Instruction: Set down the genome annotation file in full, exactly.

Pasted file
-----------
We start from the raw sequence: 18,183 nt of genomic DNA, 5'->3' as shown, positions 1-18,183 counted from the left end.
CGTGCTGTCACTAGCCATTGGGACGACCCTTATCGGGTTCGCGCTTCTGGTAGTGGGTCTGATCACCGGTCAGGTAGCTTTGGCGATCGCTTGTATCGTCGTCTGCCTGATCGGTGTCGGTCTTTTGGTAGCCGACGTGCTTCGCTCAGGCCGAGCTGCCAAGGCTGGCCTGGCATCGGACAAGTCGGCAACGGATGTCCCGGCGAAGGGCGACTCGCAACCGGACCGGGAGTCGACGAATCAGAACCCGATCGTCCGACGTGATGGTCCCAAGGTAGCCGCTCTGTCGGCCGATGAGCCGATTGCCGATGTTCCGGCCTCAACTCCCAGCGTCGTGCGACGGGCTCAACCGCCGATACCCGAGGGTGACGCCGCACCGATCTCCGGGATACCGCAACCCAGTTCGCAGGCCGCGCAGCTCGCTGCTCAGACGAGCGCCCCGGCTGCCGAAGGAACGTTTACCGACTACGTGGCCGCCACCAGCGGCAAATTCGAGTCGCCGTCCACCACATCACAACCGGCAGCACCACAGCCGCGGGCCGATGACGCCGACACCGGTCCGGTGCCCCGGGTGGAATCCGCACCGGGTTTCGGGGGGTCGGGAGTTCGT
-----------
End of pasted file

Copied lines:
We start from the raw sequence: 18,183 nt of genomic DNA, 5'->3' as shown, positions 1-18,183 counted from the left end.
CGTGCTGTCACTAGCCATTGGGACGACCCTTATCGGGTTCGCGCTTCTGGTAGTGGGTCTGATCACCGGTCAGGTAGCTTTGGCGATCGCTTGTATCGTCGTCTGCCTGATCGGTGTCGGTCTTTTGGTAGCCGACGTGCTTCGCTCAGGCCGAGCTGCCAAGGCTGGCCTGGCATCGGACAAGTCGGCAACGGATGTCCCGGCGAAGGGCGACTCGCAACCGGACCGGGAGTCGACGAATCAGAACCCGATCGTCCGACGTGATGGTCCCAAGGTAGCCGCTCTGTCGGCCGATGAGCCGATTGCCGATGTTCCGGCCTCAACTCCCAGCGTCGTGCGACGGGCTCAACCGCCGATACCCGAGGGTGACGCCGCACCGATCTCCGGGATACCGCAACCCAGTTCGCAGGCCGCGCAGCTCGCTGCTCAGACGAGCGCCCCGGCTGCCGAAGGAACGTTTACCGACTACGTGGCCGCCACCAGCGGCAAATTCGAGTCGCCGTCCACCACATCACAACCGGCAGCACCACAGCCGCGGGCCGATGACGCCGACACCGGTCCGGTGCCCCGGGTGGAATCCGCACCGGGTTTCGGGGGGTCGGGAGTTCGT